What's Behind the Bush-Norwood Patients' Bill Of Rights Deal

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RICK BOWMER/AP

'At the mike before he could reconsider': Norwood and Bush tout their deal

It appears that events may have overtaken Charlie Norwood. For more than six years, the Georgia Republican was the standard-bearer in any debate over a patients’ bill of rights, pushing for an expanded right to sue negligent HMOs in state and federal court.

Wednesday, with head-spinning speed, President Bush, who has repeatedly threatened to veto any legislation that didn't limit the right to sue, convinced Norwood to back off his hard line on the issue. Moments after a handshake in the Oval Office, the Representative was on national television, announcing the deal, and leaving many of his colleagues in the House and Senate totally bewildered.

According to the compromise, the specifics of which have yet to be disclosed, patients will be able to sue their HMOs in state court, but only under federal rules. The liability cap, which was the second major point of contention between the two sides, will be raised to $1.5 million, a figure that may be introduced only in the most extreme cases. Norwood’s concessions will be the subject of House debate Thursday. Republican leaders express confidence the measure will be voted on by the end of the day, but some House Democrats are hinting the bill may die a procedural death before it’s approved.

Of course, that isn’t the last step for Bush. The Senate has already passed its own bill of rights, sponsored by Edward Kennedy and John McCain, that provides patients with sweeping opportunities to sue their HMOs in both state and federal court. If the House accepts the Bush-Norwood deal, negotiators from the two chambers will have to reconcile the versions in conference committee.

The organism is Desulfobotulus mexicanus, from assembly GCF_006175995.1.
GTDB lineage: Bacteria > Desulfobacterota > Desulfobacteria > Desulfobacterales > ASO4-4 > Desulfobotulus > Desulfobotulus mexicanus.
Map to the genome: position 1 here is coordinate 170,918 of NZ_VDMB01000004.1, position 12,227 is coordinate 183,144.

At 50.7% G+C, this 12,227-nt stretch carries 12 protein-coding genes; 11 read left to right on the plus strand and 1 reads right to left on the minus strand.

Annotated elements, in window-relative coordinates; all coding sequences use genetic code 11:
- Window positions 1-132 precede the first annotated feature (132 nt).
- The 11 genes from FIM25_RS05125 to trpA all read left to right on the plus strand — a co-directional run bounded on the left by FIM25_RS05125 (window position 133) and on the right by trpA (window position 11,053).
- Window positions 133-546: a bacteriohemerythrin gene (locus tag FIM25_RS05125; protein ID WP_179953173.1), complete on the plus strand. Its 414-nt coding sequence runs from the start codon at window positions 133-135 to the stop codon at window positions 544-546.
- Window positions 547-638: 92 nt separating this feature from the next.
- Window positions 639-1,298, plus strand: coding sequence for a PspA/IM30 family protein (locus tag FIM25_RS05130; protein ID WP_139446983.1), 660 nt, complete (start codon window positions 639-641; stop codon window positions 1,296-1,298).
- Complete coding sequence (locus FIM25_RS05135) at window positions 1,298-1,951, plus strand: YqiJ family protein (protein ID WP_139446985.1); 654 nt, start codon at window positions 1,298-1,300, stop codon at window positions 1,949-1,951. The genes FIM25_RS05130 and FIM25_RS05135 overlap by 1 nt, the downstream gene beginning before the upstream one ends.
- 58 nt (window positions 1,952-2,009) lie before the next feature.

TIME White House correspondent John Dickerson, who is following the patients’ bill of rights through its travels across Capitol Hill, spoke with TIME.com Thursday morning:

What happened between Norwood and the President Wednesday?

John Dickerson: The White House, in a smart move, pinpointed Norwood because of his outsized importance on this issue. They grabbed Norwood and put him in an office with President Bush, who talked to him for hours, and made a point of charming him. And then, as soon as an agreement surfaced, the White House got Norwood on television so he couldn’t back out.

Did Norwood cave to White House pressure?

At this point I would say yes, Norwood caved from his position, but I don’t know if he sold out. It’s not clear exactly how much Norwood gave up — we’ll have to wait and see how the details of the agreement shake out.

We do know that the President got Norwood to move from a $5 million cap on liabilities to a $1.5 million cap, which is a lot closer to the White House’s initial $500,000 limit. So that’s a pretty substantial compromise on Norwood’s part.

How is Norwood’s decision playing on Capitol Hill?

His former allies are furious. McCain and Kennedy and Ganske, among others, are incredibly put off by this move. These guys all assumed Norwood would come back to them with the next step, because he’d been acting as a sort of emissary between the two negotiating tables. So they were pretty surprised when they saw Norwood going to the podium rather than coming back to them. Until this point, they’d been vetting and looking at everything the White House offered.

So Norwood can expect a chilly reception from some circles on Capitol Hill?

My guess is that Norwood figured, okay, who would I rather have mad at me: Ganske or the President? It’s not a tough question. But I think it’s safe to say the Norwood-Ganske three-legged race team is off for the moment.

What did the White House offer Norwood in exchange for agreeing to compromise?

I would be surprised in the White House offered him anything out right, but I suspect the President probably made it clear in 50 different ways that Norwood’s life will be much easier if he does what Bush wants.

I think a lot of people are wondering why, after six years of fighting for a patients’ bill of rights he could be proud of, Norwood gave in now.

I think that’s just it — after six years of banging his head against a wall Norwood probably figured this was his best chance for something approximating success.

Now the bill will probably land in conference committee. How will Senate leaders approach this deal?

That’s the big question. On the one hand, the President has momentum he didn’t have when the Senate was debating this issue. On the other, he may well have to compromise a bit more with Kennedy and whomever Daschle appoints to the committee.

By no means is the President finished with this issue. But given where he was a week ago with 68 Republicans opposing him in the GOP-controlled House, he’s certainly in a much better place now.